“Thanks to the work completed under this settlement, this once-degraded land has a healthy population of native trees and shrubs and restored stream channels,” said Alexis Strauss, EPA’s Acting Regional Administrator for the Pacific Southwest. “With continued care by the new owners, these restoration efforts can be sustained for the future.”  

EPA initiated its case after Pflueger conducted extensive grading and construction at the 378-acre coastal site without obtaining necessary Clean Water Act permits. Those activities included excavating a hillside to expose a 40-foot vertical road cut, grading a coastal plateau, creating new access roads to the coast, and dumping dirt and rock into three perennial streams. As a result, massive discharges of sediment-laden stormwater flowed to the ocean at Pila’a Bay in November 2001.

The settlement required Pflueger to build a wall to stabilize the road cut adjacent to the shoreline, remove dam material in streams, install erosion controls on roadways and trails, terrace slopes to slow runoff, use native plants to control erosion, and control invasive plants and animals on the property. He was also required to reconstruct natural rock-lined stream beds and reestablish native plants along the banks.

The 2006 stormwater settlement was the largest for federal Clean Water Act violations at a single site, by a single landowner, in the United States. Pflueger paid $2 million in penalties to the State of Hawaii and the United States, and was expected to spend approximately $5.3 million to conduct the required restoration efforts.

The State of Hawaii was a co-plaintiff in EPA’s case against Pflueger, and the settlement was joined by the Limu Coalition and Kilauea neighborhood organizations, which had also filed a lawsuit against Pflueger.

EPA and local community organizations involved in the settlement conducted oversight inspections throughout a ten-year restoration effort that was slowed by funding obstacles and the necessity of adapting the restoration projects to changing field conditions.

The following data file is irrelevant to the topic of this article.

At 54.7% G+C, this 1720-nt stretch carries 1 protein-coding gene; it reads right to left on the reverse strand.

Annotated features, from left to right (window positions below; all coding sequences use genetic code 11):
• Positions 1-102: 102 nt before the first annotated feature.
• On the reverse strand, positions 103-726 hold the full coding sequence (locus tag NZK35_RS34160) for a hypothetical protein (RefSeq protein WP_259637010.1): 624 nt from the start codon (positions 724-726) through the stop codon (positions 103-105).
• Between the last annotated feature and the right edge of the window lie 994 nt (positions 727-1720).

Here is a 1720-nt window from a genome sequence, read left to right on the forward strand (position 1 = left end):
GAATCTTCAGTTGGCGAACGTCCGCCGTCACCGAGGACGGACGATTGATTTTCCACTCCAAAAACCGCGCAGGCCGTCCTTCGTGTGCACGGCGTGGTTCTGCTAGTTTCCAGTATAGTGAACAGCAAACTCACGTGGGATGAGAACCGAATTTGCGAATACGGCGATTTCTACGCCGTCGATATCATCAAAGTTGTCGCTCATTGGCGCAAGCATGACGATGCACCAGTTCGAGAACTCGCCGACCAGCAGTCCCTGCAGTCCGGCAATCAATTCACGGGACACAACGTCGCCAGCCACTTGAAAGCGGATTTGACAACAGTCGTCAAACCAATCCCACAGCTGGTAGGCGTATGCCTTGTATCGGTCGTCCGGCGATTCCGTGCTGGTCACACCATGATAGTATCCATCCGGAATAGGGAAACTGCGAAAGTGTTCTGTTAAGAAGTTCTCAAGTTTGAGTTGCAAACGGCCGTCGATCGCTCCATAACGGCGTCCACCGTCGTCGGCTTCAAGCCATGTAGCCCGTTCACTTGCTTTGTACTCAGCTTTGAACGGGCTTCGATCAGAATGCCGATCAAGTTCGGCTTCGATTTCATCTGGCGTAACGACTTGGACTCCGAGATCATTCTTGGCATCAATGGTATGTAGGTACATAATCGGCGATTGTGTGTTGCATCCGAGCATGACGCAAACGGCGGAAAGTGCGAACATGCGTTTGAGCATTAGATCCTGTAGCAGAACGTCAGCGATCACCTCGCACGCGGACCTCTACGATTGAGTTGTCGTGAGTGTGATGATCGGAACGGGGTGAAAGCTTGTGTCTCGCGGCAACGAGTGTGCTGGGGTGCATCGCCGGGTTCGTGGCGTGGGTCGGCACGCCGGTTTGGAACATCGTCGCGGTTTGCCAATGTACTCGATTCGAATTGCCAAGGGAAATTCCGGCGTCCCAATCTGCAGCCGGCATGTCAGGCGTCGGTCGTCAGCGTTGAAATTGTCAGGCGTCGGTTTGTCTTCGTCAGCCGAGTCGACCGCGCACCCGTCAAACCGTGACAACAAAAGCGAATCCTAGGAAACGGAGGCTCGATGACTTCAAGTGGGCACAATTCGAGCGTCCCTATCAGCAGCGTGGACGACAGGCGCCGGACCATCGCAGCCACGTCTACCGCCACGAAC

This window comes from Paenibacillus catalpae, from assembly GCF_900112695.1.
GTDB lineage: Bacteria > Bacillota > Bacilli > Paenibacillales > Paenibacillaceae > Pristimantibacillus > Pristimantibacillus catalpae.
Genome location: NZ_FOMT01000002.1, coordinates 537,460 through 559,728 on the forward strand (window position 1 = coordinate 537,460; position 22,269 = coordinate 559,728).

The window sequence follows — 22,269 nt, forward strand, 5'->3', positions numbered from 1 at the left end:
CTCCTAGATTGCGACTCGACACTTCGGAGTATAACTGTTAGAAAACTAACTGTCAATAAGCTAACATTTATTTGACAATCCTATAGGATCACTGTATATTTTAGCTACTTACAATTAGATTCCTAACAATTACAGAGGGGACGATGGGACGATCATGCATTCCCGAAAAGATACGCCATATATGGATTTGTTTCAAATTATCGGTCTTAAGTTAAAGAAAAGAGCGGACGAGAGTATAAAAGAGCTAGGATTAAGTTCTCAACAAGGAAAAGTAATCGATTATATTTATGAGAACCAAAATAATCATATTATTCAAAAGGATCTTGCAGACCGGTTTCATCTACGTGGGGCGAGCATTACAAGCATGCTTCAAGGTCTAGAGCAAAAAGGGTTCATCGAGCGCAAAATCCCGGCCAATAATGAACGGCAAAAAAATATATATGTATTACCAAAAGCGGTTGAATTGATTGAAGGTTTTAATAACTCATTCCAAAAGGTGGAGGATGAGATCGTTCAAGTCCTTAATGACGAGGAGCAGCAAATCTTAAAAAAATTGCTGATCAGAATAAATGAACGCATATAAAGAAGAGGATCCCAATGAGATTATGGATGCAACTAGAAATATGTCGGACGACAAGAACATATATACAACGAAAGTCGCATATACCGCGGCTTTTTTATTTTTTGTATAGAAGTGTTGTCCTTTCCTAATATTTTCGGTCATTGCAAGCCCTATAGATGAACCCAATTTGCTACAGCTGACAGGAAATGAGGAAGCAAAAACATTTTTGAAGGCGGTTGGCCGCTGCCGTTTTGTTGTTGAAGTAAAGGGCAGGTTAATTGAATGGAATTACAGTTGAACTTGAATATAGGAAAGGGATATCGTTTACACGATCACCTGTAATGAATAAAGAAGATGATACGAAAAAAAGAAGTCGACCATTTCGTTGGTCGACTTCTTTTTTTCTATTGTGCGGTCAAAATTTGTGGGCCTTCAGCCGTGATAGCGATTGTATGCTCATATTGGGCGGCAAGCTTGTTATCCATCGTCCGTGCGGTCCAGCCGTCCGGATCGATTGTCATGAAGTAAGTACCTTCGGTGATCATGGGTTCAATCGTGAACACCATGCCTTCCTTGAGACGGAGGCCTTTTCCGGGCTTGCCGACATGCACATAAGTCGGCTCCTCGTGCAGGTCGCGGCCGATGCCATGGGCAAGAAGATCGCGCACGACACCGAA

EPA Honors Fairbanks, Alaska High School Students for Working to Protect Water Quality and Salmon Habitat

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News Releases from Region 10


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The U.S. Environmental Protection Agency is recognizing ten high school students in Fairbanks, Alaska for their work to help restore and protect water quality and salmon habitat in the Chena River. The students participated in the U.S. Fish and Wildlife Service Fairbanks Youth for Habitat program and were awarded regional first runner up in the 2015 President’s Environmental Youth Award competition. The award will be presented this Friday at an event hosted by the U.S. Fish and Wildlife Service and the Tanana Valley Watershed Association to debut a film featuring the winning students, “Voices of the Chena.”

Fairbanks Youth for Habitat is a two year program that offers students experience with hands-on habitat restoration in the Fairbanks area. The students participating in the program directed two projects from design through implementation. The first group of students restored a stretch of eroded stream bank along the Chena River, using techniques learned in a habitat restoration workshop to stabilize eroding soil and buffer growing plants from boat wakes. The second group of students designed and created a rain garden and filtration planter boxes at a public building to catch and filter stormwater run-off. The students also produced a video to educate the public about the importance of stream bank habitat for salmon and an interpretive sign to educate visitors about the value of rain gardens to improve water quality.

Both projects help improve water quality and habitat in the Chena River for Chinook salmon and other native fish. The projects also benefit Fairbanks residents by adding visual appeal to the community. The stream bank restoration project took an area of badly eroded bank and replaced it with a vibrant community of native plants. Along with filtering run-off, the rain garden and planter boxes house native and ornamental plants that bloom throughout the season, adding beauty to a previously neglected area of lawn outside a public building.

Learn more about environmental education at EPA:

BPA can disrupt painted turtles’ brain development could be a population health concern

Bisphenol A (BPA) is a chemical used in many consumer products including water bottles, metal food storage products and certain resins. Often, aquatic environments such as rivers and streams become reservoirs for BPA, affecting turtle habitats. Last year, a team of researchers led by the University of Missouri determined that BPA can disrupt sexual function in painted turtles, causing males to develop female sex organs. Now, the team has shown that BPA also can induce behavioral changes in turtles, reprogramming male turtle brains to show behavior common in females. Researchers worry this could lead to population declines in painted turtles.